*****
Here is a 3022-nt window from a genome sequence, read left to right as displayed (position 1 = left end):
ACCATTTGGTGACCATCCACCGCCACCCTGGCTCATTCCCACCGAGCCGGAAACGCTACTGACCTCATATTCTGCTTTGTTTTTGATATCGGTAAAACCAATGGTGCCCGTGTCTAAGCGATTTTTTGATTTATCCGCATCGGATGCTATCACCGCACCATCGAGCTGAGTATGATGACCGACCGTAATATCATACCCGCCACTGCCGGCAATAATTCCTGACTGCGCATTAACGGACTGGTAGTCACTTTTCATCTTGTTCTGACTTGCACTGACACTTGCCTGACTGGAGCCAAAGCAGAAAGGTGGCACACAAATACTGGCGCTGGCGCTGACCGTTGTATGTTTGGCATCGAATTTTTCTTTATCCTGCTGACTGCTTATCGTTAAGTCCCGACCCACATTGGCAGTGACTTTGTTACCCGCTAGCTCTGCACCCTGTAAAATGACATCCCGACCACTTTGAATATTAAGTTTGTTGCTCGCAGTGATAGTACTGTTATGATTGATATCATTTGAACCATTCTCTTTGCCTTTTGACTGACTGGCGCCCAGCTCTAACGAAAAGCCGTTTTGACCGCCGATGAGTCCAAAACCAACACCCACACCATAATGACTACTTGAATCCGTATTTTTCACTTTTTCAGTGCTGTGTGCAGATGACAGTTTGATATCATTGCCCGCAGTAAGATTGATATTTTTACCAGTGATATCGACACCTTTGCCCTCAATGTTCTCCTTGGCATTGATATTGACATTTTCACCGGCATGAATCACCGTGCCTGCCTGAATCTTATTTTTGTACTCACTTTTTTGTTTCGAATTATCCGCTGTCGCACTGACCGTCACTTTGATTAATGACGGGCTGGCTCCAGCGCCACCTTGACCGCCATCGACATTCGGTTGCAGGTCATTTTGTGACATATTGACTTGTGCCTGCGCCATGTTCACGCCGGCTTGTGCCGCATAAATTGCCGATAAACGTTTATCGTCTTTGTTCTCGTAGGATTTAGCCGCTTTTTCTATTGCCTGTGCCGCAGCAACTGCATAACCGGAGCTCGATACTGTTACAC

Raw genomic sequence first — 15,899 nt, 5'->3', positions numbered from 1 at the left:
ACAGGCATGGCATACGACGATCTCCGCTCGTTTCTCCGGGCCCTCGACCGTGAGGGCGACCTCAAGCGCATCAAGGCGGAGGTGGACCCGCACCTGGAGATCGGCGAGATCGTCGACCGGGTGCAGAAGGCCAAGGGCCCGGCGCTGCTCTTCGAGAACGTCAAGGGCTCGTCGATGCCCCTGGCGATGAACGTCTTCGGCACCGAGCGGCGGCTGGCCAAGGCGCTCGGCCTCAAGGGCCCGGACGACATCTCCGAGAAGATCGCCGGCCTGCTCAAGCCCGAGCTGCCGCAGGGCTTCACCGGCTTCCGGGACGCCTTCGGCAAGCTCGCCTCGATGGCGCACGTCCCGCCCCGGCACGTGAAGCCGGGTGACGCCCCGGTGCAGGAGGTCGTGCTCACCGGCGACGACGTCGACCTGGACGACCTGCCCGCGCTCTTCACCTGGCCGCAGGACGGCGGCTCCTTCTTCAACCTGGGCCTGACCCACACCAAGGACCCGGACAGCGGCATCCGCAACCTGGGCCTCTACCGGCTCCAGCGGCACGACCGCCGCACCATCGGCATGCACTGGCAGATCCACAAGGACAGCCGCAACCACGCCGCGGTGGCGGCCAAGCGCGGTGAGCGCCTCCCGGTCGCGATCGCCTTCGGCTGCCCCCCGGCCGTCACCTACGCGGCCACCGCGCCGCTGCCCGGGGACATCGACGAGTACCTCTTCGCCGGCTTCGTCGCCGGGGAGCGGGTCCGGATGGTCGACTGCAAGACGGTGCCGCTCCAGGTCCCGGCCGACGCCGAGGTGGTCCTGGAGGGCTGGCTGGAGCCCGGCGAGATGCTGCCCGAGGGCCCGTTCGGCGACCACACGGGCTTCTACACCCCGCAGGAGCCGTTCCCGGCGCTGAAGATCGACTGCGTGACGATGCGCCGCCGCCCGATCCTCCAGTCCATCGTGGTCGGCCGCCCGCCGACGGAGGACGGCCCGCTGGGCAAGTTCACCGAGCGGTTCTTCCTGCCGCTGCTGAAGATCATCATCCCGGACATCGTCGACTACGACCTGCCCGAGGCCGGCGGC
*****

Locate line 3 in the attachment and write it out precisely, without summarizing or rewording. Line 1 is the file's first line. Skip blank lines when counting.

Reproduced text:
Raw genomic sequence first — 15,899 nt, 5'->3', positions numbered from 1 at the left: